IN REVIEW by Tim Rowland
Depot Theatre’s Chesapeake
What is art, anyway? Your dog knows
Long before this thing called woke, long before we had come to understand that all the world’s problems could be solved with pronouns, there existed a simpler time in which culture-war villains had real brick-and-mortar office buildings with actual staff and budgets funded by hard-working, god-fearing taxpayers.
Back when Senators had names like Helms and Graham, nothing was more reviled than the National Endowment for the Arts (NEA), whose money (your money!) was funding artistic shows featuring excrement, burning flags, or human nether regions.
Annual NEA budget fights, predictable as a setting sun through the 1990s — and a lack of understanding of art in general — led playwright Lee Blessing to pen CHESAPEAKE, the story of an envelope-pushing performance artist, Kerr, a drawling southern Senator, Pooley, and a dog(s) — all played by a single actor.
CHESAPEAKE, which opened July 20 at the Depot Theatre in Westport, was written in 1999, but the Depot has found new relevance in it today, what with the national spate of book banning in school libraries. Thirty years ago Robert Mapplethorp was giving far-right activists a case of the vapors, and today it’s Nora Roberts. Somehow that doesn’t feel like progress.
Kerr, Pooley, Pooley’s domineering wife, his assistant, Lucky the dog, and several other characters are all played by Luke Wehner in a stage-filling performance that obviously requires a sort of superhuman versatility.
Sporting a shaggy, retriever-esque hairstyle, Wehner seamlessly toggles between angry young artist and pliant pup, then morphs into one of the three southern characters as effortlessly as you can say “down boy.”
With disparate voice and gesture, and some creative lighting, the production feels rich in character, or characters, despite its being a one-man band. The set—bayside piers with a signature Annapolis-styled sail as a backdrop—is equally versatile, serving as everything from waterman’s cabin to the Senate floor.
Continued … Read the full review HERE.
Depot Theatre, 6705 Main Street, Westport
The HOWL Podcast!
A co-production between NCPR and the Adirondack Center for Writing.
-Introducing the all-new HOWL podcast, hosted by Ethan Shantie, features true stories, told with no notes, recorded live on stages all over the North Country. The podcast features an array of stories from local storytellers that just had to be shared with a bigger listening audience. Find ten of the best stories from recent years of the Howl Story Slam, now on your phone, tablet, or laptop.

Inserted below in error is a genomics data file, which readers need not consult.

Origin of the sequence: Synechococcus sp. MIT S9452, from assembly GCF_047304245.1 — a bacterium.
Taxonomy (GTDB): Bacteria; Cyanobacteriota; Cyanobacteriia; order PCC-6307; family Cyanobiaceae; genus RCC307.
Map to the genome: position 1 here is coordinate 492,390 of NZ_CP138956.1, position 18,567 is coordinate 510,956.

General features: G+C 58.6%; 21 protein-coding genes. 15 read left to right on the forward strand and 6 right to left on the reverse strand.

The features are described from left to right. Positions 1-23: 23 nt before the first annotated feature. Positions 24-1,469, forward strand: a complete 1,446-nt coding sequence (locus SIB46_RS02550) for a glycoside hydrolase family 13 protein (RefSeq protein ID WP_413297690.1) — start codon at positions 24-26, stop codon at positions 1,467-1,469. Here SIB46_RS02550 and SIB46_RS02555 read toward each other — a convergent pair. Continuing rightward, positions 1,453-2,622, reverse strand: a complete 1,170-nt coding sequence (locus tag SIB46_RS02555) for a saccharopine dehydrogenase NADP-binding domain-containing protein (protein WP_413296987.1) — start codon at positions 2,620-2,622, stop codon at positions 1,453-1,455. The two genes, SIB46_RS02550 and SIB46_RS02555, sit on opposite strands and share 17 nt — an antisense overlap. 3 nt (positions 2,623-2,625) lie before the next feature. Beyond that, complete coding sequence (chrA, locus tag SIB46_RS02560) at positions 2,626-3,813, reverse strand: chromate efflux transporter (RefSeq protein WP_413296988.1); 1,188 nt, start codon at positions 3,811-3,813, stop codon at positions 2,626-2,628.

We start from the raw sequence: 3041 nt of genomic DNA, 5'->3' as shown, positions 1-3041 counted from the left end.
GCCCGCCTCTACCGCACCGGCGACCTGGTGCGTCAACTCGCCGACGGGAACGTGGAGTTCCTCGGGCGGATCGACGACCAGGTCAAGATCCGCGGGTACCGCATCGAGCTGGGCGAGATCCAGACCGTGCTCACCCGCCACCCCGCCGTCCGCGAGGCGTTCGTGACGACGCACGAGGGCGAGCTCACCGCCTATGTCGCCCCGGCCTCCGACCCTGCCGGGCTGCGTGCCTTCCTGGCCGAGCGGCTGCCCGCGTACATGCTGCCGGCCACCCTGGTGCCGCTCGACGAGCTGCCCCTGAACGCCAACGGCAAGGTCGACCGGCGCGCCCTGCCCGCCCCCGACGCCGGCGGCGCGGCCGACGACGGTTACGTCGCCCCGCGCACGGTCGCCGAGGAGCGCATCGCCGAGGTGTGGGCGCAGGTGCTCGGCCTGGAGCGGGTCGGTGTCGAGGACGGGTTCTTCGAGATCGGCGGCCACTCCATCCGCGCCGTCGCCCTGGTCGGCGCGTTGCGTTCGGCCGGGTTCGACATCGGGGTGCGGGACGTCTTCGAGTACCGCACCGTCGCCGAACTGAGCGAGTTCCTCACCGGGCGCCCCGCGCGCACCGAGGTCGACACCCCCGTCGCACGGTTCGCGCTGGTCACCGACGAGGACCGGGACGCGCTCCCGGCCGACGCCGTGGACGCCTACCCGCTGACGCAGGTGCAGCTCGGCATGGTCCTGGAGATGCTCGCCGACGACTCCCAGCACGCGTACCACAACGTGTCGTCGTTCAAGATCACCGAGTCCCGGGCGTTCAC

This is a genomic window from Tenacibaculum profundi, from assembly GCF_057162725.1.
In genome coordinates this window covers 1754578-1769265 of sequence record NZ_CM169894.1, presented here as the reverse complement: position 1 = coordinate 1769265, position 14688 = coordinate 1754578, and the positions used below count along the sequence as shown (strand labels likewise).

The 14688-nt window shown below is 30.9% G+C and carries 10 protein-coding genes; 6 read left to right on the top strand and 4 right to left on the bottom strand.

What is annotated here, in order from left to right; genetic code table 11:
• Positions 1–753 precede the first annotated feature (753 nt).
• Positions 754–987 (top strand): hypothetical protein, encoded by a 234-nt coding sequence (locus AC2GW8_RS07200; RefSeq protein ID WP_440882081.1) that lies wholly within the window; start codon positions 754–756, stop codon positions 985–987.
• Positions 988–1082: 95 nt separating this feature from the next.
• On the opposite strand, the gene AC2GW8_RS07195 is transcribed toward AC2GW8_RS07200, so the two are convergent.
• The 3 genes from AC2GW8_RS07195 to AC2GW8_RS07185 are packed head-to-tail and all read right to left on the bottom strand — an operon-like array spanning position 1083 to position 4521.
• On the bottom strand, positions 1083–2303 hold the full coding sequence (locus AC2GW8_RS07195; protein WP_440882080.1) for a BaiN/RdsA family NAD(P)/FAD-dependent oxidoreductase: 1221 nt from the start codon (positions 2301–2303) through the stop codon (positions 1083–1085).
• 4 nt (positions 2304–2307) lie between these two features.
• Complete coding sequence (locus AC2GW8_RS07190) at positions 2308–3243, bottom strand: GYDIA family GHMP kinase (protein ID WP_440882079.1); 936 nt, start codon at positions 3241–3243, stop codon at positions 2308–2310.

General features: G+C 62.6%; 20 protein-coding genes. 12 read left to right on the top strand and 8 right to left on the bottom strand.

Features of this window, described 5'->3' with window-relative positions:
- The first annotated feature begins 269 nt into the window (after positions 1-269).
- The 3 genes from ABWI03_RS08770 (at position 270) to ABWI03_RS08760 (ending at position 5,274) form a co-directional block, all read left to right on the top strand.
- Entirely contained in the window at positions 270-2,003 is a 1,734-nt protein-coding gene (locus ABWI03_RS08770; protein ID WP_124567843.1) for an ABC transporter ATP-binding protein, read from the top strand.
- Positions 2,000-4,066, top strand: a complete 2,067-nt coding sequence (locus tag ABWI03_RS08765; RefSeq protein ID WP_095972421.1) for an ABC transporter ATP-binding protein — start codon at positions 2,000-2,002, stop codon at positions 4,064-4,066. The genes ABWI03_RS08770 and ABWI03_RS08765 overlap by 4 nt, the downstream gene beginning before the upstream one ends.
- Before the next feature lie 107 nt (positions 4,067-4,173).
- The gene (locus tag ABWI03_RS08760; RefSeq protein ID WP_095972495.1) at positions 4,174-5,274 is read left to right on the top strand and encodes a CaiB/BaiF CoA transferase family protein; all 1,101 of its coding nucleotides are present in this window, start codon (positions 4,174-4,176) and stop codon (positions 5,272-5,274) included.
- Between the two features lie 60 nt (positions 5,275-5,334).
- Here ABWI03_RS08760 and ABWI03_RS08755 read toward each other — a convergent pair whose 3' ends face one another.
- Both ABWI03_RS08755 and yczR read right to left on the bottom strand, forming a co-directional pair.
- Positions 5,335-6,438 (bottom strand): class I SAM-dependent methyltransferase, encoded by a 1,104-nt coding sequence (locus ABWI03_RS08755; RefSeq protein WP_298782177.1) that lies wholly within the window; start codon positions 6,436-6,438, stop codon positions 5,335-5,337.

The Howl podcast is now available on all major streaming platforms and from the HOWL Podcast page. Listen to the first episode, “Side Effects May Vary” with ACW board member and Howl Story Slam veteran, Jerry McGovern. You can listen HERE.
East Branch Friends of the Arts Present
Music from the Back Porch
Saturday, July 29th from 3-5 pm
The Bookstore Plus in Lake Placid will be hosting local Jay author, John (J. E.) Mullane, at a sidewalk book signing to promote his latest novel Break with the Past, a sequel to Beneath the Surface. Both books, along with his standalone novel, Disturbing the Dead, will be available. Stop by and say hello.
And, don’t miss
Monday Morning Storytime with special guest Kit the therapy dog
Monday, July 31, 10 am
Our special guest storyteller, Cat Eisele, will read Hot Dog by Doug Salati and Can I Be Your Dog? by Troy Cummings. For our craft, we will decorate doggy bandanas (along with a special one for Kit the therapy dog)! Storytime is geared towards children ages 3 and up, but all children are welcome!
The Bookstore Plus, 2491 Main Street, Lake Placid
Dome Island: Forever Wild on Lake George
Wednesday, August 2, 7 pm, Free
Join us for a discussion with author Noah Chirnomas who will dive into his inspiration and process for writing his debut book on Dome Island.
This program is free but requires a reservation. Please call (518)793-2826 to reserve your spot!
Chapman Museum, 348 Glen Street, Glens Falls
Creative Aging Program
July 29, 7 – 10 pm
Join us for a night of dancing in the Lounge. DJ David Sommerstein (host of NCPR’s The Beat Authority) is back at UJAC spinning a fresh, eclectic dance mix of includes dance music from all over the world. You may hear cumbia, bluegrass, afrobeat, or jazz but it’ll all keep your body moving!
$10 Suggested Donation
Tickets and more info HERE.
Upper Jay Art Center, 12198 Rte 9N North, Upper Jay